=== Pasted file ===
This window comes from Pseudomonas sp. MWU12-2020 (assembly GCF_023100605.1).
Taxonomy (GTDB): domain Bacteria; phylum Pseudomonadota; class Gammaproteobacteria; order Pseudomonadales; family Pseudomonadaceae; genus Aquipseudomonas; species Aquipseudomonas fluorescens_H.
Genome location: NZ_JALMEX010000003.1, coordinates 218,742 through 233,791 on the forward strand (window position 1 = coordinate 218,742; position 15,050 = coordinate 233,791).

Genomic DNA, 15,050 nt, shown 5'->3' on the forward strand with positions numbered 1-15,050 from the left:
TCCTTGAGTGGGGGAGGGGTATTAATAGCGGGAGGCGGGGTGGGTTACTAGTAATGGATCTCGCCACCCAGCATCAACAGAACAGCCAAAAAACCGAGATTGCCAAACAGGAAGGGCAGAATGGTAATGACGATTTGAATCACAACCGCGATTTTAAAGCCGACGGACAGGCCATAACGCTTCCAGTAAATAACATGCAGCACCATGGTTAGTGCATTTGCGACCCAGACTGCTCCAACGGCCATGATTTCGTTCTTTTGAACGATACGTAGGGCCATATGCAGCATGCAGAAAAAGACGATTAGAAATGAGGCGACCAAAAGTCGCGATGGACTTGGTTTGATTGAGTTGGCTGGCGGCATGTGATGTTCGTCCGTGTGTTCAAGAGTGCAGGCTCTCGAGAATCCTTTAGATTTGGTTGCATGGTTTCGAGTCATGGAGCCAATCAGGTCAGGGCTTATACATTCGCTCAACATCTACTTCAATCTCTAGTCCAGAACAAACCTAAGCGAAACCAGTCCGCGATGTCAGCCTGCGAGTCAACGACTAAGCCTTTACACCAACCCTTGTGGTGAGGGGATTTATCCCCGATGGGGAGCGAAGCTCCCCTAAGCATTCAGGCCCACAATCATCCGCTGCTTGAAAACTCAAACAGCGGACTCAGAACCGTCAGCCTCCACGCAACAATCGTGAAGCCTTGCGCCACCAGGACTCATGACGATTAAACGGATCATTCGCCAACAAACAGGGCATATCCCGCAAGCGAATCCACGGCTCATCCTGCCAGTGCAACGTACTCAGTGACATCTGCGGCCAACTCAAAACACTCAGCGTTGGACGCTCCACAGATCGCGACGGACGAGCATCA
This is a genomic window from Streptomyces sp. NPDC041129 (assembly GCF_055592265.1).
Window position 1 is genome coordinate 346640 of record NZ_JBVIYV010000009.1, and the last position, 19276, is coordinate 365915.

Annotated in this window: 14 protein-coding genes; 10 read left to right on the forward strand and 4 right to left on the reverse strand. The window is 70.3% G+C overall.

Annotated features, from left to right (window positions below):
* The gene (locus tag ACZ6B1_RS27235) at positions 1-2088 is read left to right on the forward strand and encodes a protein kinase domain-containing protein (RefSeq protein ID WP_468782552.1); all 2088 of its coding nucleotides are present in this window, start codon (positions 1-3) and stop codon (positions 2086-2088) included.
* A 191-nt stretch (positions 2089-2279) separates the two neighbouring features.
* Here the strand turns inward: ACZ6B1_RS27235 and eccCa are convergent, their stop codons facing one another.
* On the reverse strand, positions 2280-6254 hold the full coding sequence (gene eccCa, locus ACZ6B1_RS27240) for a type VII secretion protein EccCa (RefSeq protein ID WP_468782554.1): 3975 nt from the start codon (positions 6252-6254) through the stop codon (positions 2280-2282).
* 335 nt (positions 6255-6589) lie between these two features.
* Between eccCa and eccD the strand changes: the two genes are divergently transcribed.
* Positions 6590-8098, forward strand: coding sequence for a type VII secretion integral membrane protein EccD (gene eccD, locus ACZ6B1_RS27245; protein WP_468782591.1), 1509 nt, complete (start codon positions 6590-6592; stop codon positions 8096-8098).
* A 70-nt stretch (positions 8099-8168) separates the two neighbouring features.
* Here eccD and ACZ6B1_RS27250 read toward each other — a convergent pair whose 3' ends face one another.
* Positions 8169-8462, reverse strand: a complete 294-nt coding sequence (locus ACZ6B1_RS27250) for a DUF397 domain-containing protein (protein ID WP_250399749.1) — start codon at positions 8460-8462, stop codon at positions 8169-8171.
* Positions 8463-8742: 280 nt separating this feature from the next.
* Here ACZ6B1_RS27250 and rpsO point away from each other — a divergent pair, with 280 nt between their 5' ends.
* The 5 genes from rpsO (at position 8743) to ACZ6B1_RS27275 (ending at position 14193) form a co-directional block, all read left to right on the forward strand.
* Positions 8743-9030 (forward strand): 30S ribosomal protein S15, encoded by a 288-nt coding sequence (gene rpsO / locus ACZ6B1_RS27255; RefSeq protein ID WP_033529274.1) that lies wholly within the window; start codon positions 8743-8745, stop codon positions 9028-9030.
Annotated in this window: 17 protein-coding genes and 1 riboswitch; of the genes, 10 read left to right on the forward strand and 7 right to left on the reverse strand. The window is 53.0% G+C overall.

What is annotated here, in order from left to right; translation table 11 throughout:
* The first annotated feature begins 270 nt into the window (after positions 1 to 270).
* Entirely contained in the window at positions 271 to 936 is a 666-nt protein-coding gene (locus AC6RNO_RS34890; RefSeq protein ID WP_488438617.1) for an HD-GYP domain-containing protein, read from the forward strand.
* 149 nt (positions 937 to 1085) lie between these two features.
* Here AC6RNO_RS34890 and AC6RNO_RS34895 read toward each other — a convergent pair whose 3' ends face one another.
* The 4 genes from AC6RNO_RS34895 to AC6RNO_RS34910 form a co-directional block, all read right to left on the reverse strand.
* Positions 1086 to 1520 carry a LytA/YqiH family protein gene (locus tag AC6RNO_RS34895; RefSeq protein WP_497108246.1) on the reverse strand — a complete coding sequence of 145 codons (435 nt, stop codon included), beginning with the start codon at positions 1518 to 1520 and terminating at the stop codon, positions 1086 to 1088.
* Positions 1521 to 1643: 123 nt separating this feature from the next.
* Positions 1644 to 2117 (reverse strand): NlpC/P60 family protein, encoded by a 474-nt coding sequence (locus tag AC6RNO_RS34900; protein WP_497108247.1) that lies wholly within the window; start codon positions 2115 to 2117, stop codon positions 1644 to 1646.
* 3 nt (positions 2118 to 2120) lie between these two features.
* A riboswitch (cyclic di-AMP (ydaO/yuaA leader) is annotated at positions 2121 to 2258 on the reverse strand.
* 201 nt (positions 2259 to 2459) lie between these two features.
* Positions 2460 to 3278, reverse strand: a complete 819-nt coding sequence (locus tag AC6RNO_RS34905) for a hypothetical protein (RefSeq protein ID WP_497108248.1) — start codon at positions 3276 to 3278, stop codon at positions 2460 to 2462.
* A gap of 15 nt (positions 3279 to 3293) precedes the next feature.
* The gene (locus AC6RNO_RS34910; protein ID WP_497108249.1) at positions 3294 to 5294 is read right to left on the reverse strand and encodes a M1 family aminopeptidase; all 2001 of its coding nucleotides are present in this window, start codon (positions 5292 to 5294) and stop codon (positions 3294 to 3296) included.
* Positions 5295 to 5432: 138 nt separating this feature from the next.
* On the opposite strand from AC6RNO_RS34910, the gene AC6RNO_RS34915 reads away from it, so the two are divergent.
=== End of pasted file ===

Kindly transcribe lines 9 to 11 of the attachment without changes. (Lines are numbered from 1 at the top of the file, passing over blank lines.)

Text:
Annotated features, from left to right (window positions below):
* The gene (locus tag ACZ6B1_RS27235) at positions 1-2088 is read left to right on the forward strand and encodes a protein kinase domain-containing protein (RefSeq protein ID WP_468782552.1); all 2088 of its coding nucleotides are present in this window, start codon (positions 1-3) and stop codon (positions 2086-2088) included.
* A 191-nt stretch (positions 2089-2279) separates the two neighbouring features.